Tracks that, at least in Ontario, face closure.  Premier McGuinty’s government decided that the long-standing profit-sharing agreement between tracks and the OLG would not be renewed.  Until now, OLG and the track shared the profits, with OLG getting the lion’s share.  Still, the 10% that the tracks get is crucial to their economic survival.  Slot machines and rooms that house them cost far less to maintain than do barns, tracks and horses.

Another side of tracks: history and tourism

All racetracks, including Churchill Downs, rely on slot machines and other forms of gambling for income.  When we toured Churchill Downs, our guide said the only day of the year on which the track 1907 Postcard of bookies at Woodbine Racetrack Torontoactually makes money from racing is Derby Day.

But the pride, prestige and history of Churchill Downs is in the racetrack and barns.  It is a tourism draw, with tours, gift shops and a museum.  Restaurants, motels and stores in Louisville also benefit from the dollars that come with these tourists who come to Horse Mecca and buy a commemorative mug.  Do non-gamblers make a special trip to tour a casino, other than in Las Vegas?

A racetrack is a huge operation, employing many in track and horse maintenance.  Also the breeders and trainers who spend years refining bloodlines and preparing juveniles for the track.  The stars are the horses and they are expensive to maintain.

Amazon link for Northern Dancer Legend and Legacy
Click for Amazon

Meanwhile in Ontario, racehorses are being sent for slaughter.  If the tracks don’t have the slot machines, they likely will close. There will be nowhere to race horses so breeders are getting out of the business.  That means getting rid of living horses.  It is said that newborn foals are being killed before they stand up – that way insurance will cover their “loss”.  Many of those thoroughbred foals and their mothers and fathers have the blood of the great Canadian Northern Dancer in their veins.

Thoroughbred and harness racing are part of our national history.  If Harness racing at Western Fair track London Ontario ca 1934profit sharing with slot machines keeps tracks alive, that also keeps alive our horses and our presence in the sport of kings.  McGuinty’s tinkering with what worked just fine for long before he became premier is now costing the lives of horses and livelihoods of horse people.

Breeders’ Cup

Saturday was Hallowe’en. A big day. This October 31st was a big day for another reason. The Breeders’ Cup Classic horse race and the chance to see something that’s never happened before. It happened.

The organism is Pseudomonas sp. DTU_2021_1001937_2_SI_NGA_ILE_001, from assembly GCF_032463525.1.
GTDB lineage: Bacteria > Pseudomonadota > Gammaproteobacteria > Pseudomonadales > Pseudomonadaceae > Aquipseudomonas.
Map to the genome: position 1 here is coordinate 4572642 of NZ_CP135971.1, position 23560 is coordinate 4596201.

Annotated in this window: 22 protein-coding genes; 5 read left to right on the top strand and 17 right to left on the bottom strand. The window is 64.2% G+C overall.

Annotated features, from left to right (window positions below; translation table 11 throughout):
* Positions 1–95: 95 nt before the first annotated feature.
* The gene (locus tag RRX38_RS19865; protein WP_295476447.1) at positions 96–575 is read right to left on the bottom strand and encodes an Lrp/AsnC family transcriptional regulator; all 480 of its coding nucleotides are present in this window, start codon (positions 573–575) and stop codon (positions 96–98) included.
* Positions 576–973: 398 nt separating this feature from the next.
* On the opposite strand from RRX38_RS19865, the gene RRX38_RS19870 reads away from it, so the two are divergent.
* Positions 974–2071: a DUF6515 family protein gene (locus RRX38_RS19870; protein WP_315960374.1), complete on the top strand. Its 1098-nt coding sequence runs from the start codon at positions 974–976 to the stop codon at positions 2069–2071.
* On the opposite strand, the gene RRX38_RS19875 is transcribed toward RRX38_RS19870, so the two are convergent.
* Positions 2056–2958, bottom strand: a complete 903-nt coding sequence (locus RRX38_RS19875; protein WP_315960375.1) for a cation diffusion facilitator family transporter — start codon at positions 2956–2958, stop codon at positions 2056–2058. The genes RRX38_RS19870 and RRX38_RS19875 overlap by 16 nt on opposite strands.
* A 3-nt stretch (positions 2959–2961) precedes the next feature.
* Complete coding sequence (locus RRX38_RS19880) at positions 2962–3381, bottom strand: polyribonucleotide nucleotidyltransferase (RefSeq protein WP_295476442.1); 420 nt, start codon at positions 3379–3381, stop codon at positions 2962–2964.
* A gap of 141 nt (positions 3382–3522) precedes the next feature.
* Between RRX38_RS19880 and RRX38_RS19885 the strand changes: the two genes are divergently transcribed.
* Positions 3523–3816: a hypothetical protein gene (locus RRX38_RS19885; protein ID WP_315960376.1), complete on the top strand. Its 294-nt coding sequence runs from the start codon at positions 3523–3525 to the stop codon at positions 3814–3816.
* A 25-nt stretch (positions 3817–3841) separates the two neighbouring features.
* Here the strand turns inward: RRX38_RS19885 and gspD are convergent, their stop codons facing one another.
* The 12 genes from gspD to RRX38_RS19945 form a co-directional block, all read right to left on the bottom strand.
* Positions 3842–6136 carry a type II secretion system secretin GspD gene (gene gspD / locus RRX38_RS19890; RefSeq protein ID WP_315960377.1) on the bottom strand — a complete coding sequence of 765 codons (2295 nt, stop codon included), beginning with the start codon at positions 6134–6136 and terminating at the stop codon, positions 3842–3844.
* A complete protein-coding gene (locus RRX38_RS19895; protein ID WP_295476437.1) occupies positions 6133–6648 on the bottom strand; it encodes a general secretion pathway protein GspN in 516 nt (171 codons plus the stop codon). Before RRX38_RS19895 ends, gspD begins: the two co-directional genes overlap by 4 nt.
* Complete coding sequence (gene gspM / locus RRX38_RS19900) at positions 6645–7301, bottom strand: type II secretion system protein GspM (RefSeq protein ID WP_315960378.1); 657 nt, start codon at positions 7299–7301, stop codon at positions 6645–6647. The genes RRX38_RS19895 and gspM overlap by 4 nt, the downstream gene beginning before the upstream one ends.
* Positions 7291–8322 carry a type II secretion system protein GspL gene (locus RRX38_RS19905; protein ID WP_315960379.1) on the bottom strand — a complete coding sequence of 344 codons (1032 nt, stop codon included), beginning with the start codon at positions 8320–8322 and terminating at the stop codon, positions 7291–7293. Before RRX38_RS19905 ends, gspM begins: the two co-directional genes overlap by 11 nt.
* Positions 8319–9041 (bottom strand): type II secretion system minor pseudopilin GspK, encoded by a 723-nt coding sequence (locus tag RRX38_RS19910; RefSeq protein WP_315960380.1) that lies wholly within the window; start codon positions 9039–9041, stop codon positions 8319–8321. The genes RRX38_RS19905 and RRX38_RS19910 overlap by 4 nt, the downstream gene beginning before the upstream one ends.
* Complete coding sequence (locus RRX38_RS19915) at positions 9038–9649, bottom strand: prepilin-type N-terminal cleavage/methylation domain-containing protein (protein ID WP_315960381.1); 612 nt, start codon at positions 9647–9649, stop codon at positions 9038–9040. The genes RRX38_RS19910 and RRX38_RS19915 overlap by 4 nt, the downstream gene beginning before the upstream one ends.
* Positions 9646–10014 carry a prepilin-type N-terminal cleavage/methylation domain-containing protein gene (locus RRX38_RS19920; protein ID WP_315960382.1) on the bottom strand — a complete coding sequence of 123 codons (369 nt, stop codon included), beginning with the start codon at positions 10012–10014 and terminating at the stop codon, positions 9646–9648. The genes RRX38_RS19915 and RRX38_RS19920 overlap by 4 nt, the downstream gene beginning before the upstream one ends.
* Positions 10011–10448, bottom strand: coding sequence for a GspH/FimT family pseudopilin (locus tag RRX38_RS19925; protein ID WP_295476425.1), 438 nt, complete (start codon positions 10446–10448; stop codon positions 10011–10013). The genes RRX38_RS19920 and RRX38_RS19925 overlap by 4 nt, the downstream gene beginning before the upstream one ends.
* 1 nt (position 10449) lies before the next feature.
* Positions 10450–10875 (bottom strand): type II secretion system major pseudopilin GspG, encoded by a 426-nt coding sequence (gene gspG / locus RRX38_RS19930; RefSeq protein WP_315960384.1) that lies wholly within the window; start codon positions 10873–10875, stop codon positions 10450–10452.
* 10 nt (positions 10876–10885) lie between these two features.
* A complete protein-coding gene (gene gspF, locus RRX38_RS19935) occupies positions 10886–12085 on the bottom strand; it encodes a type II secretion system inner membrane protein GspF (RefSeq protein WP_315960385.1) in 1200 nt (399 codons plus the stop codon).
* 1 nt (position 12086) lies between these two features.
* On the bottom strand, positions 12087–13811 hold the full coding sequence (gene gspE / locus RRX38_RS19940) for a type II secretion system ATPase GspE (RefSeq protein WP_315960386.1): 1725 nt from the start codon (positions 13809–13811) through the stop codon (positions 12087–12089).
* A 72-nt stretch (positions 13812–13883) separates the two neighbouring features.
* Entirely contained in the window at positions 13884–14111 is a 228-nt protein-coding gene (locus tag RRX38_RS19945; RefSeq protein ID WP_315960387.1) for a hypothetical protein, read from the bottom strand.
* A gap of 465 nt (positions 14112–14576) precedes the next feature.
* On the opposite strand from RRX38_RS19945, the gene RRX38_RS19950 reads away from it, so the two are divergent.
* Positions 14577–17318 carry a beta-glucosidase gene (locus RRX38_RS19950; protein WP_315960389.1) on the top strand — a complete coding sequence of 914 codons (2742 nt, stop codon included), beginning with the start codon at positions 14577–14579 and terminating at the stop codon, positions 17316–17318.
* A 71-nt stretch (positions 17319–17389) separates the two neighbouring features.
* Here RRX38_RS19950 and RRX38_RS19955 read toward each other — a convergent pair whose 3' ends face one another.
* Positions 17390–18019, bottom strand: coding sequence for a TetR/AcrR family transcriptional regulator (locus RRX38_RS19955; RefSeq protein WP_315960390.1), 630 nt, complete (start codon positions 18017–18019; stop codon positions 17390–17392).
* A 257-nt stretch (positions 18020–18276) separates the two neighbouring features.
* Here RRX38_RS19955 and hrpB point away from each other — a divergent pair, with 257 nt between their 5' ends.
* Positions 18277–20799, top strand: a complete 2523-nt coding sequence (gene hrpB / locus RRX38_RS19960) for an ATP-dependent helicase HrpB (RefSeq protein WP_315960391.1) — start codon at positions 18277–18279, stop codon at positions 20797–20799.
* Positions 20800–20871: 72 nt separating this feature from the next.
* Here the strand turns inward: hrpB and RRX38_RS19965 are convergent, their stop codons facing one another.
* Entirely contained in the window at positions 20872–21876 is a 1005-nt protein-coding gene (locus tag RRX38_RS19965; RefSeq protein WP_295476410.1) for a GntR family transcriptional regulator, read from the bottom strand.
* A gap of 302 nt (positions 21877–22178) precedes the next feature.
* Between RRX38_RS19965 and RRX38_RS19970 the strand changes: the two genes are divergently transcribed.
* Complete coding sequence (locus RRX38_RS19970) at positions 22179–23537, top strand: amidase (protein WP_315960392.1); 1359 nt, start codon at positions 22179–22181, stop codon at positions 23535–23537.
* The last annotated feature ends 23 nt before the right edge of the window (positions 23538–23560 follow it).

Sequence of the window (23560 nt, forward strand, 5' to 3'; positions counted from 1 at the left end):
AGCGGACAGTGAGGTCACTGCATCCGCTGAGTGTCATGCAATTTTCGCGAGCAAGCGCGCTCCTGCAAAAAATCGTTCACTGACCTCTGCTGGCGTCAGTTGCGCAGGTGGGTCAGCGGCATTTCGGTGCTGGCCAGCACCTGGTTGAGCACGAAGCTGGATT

breeders' cup classic pharoah-and-victorWire to wire and breaking the track record time, American Pharoah won the 2015 Breeders’ Cup Classic. Therefore, he won the grand slam, the four most prestigious Thoroughbred races in North America. He is the 12th horse to win the Triple Crown and the first who had the chance to add a fourth jewel. (Watch it here)

The Breeders’ Cup was started in 1984 by American horse breeders as a showcase for the sport and the bloodstock. Each year, on dirt and turf tracks, the best of the best compete. The Classic is for 3 year old and older horses. It’s a big end to the race meet and the season.

five-length-leadUnlike the Triple Crown races, the Breeders’ Cup moves from track to track each year. This year, for the first time, it was held at Keeneland in Lexington, Kentucky. In light of the history it made, that was especially nice. Keeneland is an old and prestigious track right in the middle of the blue grass and horse farm country.

Breeders cup celebration wave

After the Breeders’ Cup Classic

The day after the Breeders’ Cup, American Pharoah was trailered a few kilometres down the road to his new home, Ashford Stud at Coolmore Farms. It would have been a difficult day for the Zayats, saying goodbye to him.

He’s still their horse but they sold the breeding rights to Coolmore. It’s likely his stud fee will be about $200,000. That will go up or down, depending on what happens when his babies start racing. The fee for the services of Pioneerof the Nile, his dad, jumped way up to $120,000 after American Pharaoh won the Triple Crown. It was evidence of good genes being passed on. So now we wait to see if American Pharoah passes them to his offspring.

classic championI wish American Pharaoh a long and happy life. His name will be a distinguished one in the record books forever. He’ll have a special place in our hearts. A Triple Crown after 37 long years, when it seemed all but impossible. Then the cherry on top – the Breeders’ Cup Classic. But most of all for his heart and personality, for making it look so easy.